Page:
The federal Clean Water Act’s National Pollutant Discharge Elimination System (NPDES) Phase II regulations govern storm water discharges from small municipalities that operate storm drain systems. The State Water Resources Control Board (Water Board), and the Regional Water Quality Control Boards (RWQCB), are responsible for implementation of NPDES regulations.
The City's Storm Water Management Program (SWMP) details how the City will protect water quality by listing a series of Best Management Practices (BMPs) and Measurable Goals that the City must meet each year. The City of Santa Barbara has been implementing a SWMP since 2006 in compliance with the prior General Permit. The Creeks Division has provided overall coordination and administration of the SWMP since its adoption, and submits Annual Reports to the Central Coast RWQCB (see below).
In February 2013, the Water Board adopted a new NPDES General Permit for municipal storm water discharges. A draft of the renewed General Permit was released in summer 2011, and Creeks Division staff participated in a comprehensive review and comment effort coordinated by the California Storm Water Quality Association (CASQA). The new General Permit significantly changed the State’s storm water standards, program structure, and reporting requirements. These changes impact all municipalities and other entities governed by the General Permit.
The new General Permit requires that the City produce a new “Guidance Document” (which the City will continue to refer to as a SWMP), and redefine our City’s overall permit and implementation requirements. The new SWMP must include identification and assessment of the existing BMPs, and whether or not their implementation will be maintained, reduced, or ceased. Many of the City’s existing BMPs already meet or exceed the new General Permit requirements, but some requirements will be new for the City.
Most of the new requirements have to do with illicit discharge detection and elimination (such as creating new commercial/industrial facility inventories, maps, and inspections), as well as monitoring (new specifics for visual monitoring, field sampling, and remedial actions). The City is not proposing to reduce or cease any existing BMPs.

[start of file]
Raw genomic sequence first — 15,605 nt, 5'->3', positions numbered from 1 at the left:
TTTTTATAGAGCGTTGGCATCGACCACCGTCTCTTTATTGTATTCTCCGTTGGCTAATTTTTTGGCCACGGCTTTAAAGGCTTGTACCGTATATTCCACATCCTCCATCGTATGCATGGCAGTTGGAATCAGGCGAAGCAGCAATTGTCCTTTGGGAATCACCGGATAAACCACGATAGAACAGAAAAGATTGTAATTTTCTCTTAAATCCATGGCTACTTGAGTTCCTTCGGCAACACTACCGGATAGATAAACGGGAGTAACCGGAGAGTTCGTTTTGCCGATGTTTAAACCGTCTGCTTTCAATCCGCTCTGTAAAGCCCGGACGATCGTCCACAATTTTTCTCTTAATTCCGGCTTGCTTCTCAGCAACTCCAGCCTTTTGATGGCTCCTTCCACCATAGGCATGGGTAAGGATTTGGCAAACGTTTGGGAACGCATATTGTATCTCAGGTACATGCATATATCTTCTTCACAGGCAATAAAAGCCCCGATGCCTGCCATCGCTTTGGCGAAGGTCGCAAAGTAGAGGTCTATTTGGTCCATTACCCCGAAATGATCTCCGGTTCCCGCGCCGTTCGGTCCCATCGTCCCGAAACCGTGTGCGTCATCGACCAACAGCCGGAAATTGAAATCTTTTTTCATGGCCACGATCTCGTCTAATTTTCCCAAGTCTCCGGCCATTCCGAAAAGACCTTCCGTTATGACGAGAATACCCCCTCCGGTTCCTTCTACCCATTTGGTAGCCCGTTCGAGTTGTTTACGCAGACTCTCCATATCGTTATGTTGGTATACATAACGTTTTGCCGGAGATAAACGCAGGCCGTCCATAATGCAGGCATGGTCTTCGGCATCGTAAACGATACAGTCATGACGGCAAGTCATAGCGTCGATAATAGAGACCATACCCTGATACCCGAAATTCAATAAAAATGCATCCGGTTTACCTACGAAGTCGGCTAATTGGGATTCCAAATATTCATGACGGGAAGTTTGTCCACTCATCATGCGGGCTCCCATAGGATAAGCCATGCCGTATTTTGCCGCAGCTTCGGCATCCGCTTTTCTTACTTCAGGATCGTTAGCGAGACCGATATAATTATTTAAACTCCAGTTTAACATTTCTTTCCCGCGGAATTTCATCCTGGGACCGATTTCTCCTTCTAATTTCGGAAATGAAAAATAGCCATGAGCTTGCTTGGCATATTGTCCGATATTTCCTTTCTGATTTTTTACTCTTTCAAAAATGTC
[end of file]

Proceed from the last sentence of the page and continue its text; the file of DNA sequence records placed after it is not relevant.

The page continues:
The new General Permit requirements went into effect July 1, 2013. Creeks Division staff has notified and/or coordinated with other relative City staff about these changes and will continue to administer the program to ensure compliance.
View the new SWMP documents on the State Water Resources Control Board's webpage.
The new General Permit also establishes new storm water quality regulations for development and redevelopment projects, which include new “post-construction requirements” (PCRs) for storm water management developed by the Central Coast RWQCB over the past several years. The new Central Coast PCRs include a provision for municipalities to propose continued implementation of a pre-existing program for post-construction requirements in lieu of the new Central Coast post-construction requirements.
After careful review of the new PCRs, City staff decided to apply for an exemption from the Central Coast PCRs, and to continue implementing the existing City program. Due to the built-out status of the City and the type of development and redevelopment we experience here, the City’s existing program provides greater protection for water quality than the new Central Coast PCR program. In addition, the City has been formally and successfully implementing the existing post-construction storm water requirements for projects since July 2008.
Production of the requirements, thresholds, and associated Guidance Manual involved extensive outreach and numerous trainings, as well as consultant costs. Over the past six years, City staff, project applicants, and design professionals in our community have worked to become familiar with the City’s post-construction requirements and how to implement them. The City's exemption request was submitted to the RWQCB in October 2012, and the exemption was granted in early January 2013.
View our SWMP Trigger Flow Chart (2015) to see if your project requires storm water BMPs.
The Central Coast RWQCB is requiring that all Permittees “implement its post-construction requirements through enforceable mechanisms (e.g. municipal codes, regulations, standards, and specifications) by September 6, 2013.” Due to the fact the City has been implementing storm water requirements since 2006, and created the Guidance Manual that defines the requirements and implementation in 2008, City staff is proposing to simply codify the post-construction requirements of our existing storm water management program into the Municipal Code by early September 2013.
**Please note that the first document below is the complete Guidance Manual and is a very large file. Following the first file, it is broken out by chapter.**